Reentry to Foster Care

Identifying Candidates Under The Family First Act

By The Center for State Child Welfare Data

January 12, 2020

Summary

This report examines the risks of children returning to foster care after discharge and seeks to help child welfare agencies identify kids who might benefit from evidence-based interventions available through the Family First Prevention Services Act. The report’s findings are based on a sample of more than 600,000 children in 20 states and covers a seven-year time frame —from 2003 to 2010. It includes all children who exited their first stay in care before age 18 and were either reunited or placed with guardians. To assess the risk of reentering foster care, researchers looked at three clusters of variables: child characteristics (e.g., race/ethnicity, gender and age); placement history (e.g., type and duration); and social context (e.g., socioeconomic disadvantage).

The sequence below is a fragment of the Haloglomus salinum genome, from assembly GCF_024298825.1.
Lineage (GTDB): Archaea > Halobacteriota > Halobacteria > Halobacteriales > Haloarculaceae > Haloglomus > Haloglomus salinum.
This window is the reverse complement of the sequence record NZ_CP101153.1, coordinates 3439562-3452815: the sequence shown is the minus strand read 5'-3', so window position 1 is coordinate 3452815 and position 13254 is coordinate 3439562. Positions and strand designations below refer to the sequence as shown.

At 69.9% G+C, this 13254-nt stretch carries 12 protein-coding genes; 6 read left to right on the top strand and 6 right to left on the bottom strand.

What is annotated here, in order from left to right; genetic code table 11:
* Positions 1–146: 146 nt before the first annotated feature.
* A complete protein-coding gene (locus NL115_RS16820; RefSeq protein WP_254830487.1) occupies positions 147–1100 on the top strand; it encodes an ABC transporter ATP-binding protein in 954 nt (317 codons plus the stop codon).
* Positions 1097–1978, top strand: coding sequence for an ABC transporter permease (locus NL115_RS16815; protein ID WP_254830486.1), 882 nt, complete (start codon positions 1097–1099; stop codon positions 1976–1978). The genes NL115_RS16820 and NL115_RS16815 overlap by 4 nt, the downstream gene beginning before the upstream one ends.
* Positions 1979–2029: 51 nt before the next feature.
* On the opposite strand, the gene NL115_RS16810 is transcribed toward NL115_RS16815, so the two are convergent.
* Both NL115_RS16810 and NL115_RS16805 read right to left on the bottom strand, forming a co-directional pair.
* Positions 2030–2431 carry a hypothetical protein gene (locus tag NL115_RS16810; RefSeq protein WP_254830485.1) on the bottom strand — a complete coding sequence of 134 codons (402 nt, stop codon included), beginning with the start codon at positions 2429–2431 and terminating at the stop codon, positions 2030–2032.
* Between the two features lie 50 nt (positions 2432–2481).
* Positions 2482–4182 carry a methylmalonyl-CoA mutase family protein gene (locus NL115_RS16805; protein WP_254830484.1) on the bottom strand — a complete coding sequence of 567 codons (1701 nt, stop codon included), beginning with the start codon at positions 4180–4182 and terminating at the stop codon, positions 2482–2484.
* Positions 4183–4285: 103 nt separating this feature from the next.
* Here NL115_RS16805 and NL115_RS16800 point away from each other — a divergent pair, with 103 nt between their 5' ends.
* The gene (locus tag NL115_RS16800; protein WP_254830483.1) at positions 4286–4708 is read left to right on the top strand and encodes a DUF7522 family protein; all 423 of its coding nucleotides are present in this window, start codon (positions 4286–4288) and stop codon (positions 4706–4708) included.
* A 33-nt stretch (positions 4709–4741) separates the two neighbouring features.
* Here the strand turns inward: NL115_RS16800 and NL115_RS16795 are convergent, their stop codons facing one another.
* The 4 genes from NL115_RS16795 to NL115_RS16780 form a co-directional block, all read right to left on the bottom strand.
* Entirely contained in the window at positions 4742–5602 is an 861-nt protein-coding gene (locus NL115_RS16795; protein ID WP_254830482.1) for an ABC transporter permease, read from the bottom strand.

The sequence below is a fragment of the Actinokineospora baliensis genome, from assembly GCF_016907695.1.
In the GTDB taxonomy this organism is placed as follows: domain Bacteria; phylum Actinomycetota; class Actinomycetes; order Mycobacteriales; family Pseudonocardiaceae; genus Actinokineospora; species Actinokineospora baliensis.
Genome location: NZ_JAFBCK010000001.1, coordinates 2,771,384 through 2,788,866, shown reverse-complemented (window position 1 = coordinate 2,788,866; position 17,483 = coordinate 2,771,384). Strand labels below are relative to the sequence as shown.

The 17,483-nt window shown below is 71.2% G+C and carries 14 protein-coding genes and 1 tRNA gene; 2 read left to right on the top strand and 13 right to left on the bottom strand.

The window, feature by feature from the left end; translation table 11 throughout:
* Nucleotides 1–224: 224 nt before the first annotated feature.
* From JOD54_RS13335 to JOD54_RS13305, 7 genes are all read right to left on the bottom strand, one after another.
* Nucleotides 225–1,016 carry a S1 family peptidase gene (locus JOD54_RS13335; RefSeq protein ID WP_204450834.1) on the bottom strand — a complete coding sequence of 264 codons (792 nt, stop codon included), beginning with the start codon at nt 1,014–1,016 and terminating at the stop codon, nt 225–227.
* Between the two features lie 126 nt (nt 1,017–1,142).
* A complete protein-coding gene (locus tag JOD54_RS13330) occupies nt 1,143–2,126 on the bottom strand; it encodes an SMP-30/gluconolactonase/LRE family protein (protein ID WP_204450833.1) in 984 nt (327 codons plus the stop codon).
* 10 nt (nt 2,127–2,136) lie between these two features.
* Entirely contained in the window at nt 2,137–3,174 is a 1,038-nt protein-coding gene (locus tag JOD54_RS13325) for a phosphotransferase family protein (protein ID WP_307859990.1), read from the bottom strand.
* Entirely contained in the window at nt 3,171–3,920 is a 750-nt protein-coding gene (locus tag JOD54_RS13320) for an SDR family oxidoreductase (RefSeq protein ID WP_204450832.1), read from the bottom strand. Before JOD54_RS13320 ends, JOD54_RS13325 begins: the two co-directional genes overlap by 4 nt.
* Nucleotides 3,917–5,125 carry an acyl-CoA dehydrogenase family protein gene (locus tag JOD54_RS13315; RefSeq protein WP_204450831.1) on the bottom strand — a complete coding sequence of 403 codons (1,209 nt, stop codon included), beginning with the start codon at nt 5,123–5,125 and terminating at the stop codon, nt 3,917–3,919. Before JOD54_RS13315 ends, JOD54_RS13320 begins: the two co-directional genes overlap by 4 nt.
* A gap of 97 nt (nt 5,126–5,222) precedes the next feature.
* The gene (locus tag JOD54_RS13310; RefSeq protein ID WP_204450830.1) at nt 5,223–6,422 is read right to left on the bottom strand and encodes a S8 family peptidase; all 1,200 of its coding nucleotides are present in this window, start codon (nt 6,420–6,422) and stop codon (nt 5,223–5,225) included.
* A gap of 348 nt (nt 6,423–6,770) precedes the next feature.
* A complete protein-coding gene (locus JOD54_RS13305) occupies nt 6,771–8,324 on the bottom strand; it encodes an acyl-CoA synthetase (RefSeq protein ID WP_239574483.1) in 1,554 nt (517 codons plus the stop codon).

Table of Contents

Age plays a part in determining the risk of a child returning to care

The risk of reentering foster care is greatest at two different times in a child’s life: During infancy and in their teenage years — particularly between the ages of 14- and 15-years-old. 

Findings & Stats

Statements & Quotations